The Seller Agrees to Obtain at their Cost and provide to the buyer no later than seven days prior to the completion date, all required permits for both the electrical and heating systems and components of those two systems as currently installed in the property and proof that both systems have final inspection and approval by the City of Edmonton. In the event such permits and final inspections are not provided seven days prior to the completion date, the buyer will complete the purchase and hold back $10,000 from the closing proceeds. The seller will have a further 30 days commencing on the day after the Completion Date to provide the permits and final inspections. If, after the expiry of the extra 30 days the permits and final inspections have not provided by the seller, the $10,000 holdback will be released to the buyer and the responsibility for permits and final inspections will shift to the buyer. No money will be refunded to the seller.
The lender approved the mortgage on the basis of the original offer where the seller fixed and paid for the deficiencies. Lenders do not like cash backs, repair holdbacks, or repair credits. Experience has shown lenders that these types of monetary adjustments are often a scam and an attempt by purchasers to reduce the amount of cash they have to put into a property.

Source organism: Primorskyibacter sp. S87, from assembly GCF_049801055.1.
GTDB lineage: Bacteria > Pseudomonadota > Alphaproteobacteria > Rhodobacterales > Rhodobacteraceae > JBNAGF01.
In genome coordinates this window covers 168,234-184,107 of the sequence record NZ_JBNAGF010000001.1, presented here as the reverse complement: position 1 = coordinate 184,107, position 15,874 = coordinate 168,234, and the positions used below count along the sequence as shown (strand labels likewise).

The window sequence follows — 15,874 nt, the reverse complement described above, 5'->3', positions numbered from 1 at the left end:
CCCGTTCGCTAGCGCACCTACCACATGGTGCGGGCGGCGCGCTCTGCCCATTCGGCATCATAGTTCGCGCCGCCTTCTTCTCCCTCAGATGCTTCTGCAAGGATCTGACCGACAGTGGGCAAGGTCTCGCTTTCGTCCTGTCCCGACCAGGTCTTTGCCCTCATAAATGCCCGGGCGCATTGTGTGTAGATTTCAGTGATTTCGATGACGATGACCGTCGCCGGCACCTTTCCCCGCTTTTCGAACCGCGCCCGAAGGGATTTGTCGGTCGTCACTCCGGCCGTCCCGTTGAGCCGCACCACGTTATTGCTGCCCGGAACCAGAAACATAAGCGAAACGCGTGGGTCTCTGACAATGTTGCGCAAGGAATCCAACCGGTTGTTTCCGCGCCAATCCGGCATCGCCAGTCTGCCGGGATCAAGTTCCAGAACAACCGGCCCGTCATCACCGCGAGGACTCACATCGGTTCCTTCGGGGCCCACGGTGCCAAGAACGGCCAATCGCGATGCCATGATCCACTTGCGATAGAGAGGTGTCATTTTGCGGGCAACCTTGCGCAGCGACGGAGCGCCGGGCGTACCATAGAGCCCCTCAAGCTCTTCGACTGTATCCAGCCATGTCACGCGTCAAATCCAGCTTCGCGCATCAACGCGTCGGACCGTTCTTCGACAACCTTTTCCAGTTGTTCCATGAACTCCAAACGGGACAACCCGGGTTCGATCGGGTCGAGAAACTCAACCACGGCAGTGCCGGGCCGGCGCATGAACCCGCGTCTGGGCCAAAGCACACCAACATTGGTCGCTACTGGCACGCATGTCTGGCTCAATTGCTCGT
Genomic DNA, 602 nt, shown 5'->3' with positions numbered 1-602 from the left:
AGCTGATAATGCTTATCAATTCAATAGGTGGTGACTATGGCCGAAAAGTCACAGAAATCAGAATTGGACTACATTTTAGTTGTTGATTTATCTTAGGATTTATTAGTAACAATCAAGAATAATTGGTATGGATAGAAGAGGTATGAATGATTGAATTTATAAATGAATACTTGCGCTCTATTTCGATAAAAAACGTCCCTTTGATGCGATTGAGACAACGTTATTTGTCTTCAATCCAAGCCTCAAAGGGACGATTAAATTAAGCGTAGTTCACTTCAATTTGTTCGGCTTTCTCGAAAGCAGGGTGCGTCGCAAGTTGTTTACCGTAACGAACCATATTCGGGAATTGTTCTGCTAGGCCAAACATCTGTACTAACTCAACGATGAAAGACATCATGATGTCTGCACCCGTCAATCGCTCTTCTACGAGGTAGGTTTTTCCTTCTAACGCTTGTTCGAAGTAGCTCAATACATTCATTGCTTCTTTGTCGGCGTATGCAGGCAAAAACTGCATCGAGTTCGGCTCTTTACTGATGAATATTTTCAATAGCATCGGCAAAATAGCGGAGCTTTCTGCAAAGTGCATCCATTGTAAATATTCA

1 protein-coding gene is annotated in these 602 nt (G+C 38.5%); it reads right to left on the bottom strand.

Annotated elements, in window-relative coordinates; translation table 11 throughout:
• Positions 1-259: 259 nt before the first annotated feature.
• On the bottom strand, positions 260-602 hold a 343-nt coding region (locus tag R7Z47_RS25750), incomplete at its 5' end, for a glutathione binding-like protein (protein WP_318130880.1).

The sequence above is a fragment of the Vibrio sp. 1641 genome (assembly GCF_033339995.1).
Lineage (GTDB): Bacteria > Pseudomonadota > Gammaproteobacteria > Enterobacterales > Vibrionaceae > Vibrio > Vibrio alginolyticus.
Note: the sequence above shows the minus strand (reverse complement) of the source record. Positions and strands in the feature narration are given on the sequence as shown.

So, lenders often take a very straightforward position. Cash backs, repair holdbacks, and repair credits are just a reduction in the purchase price. If the price is reduced then the amount of mortgage money is reduced. Lenders instruct their lawyers to watch out for these items and advise the lender if they occur.
We did advise the lender through the mortgage broker on the file and surprisingly the lender was more lenient than most. Deficiencies were completed, paid invoices supplied, and the surplus of holdback monies returned to the lender for application against the mortgage principal. In my view this lender attitude is rare and our investor was fortunate.
- The first clause is useless because it does not contain
a) a precise description,
b) time to complete,
c) a money consequence/defined dollar holdback, or
d) how the money gets released if the seller’s obligation isn’t met.
The second clause meets all four requirements.
- In genuine repair situations, your best bet is to have the seller actually do the work before closing. This maximizes your mortgage amount and still gets the repairs done.
- Heads up, lenders hate holdback clauses whether they be cash back, repair credits or repair holdbacks. Many lenders have a policy that any holdback is a reduction in the purchase price and therefore a reduction in the mortgage amount.
- If your real estate purchase contract needs a holdback, consult with your mortgage broker/lender and with your lawyer to make sure the holdback will be allowed and the holdback clause is properly drafted.
- Always best to have the seller’s obligation completed well before the closing day. Try for 14 days. You will be happier and your lender will certainly be happier.
Contact Barry McGuire now. Alberta real estate needs an Alberta lawyer.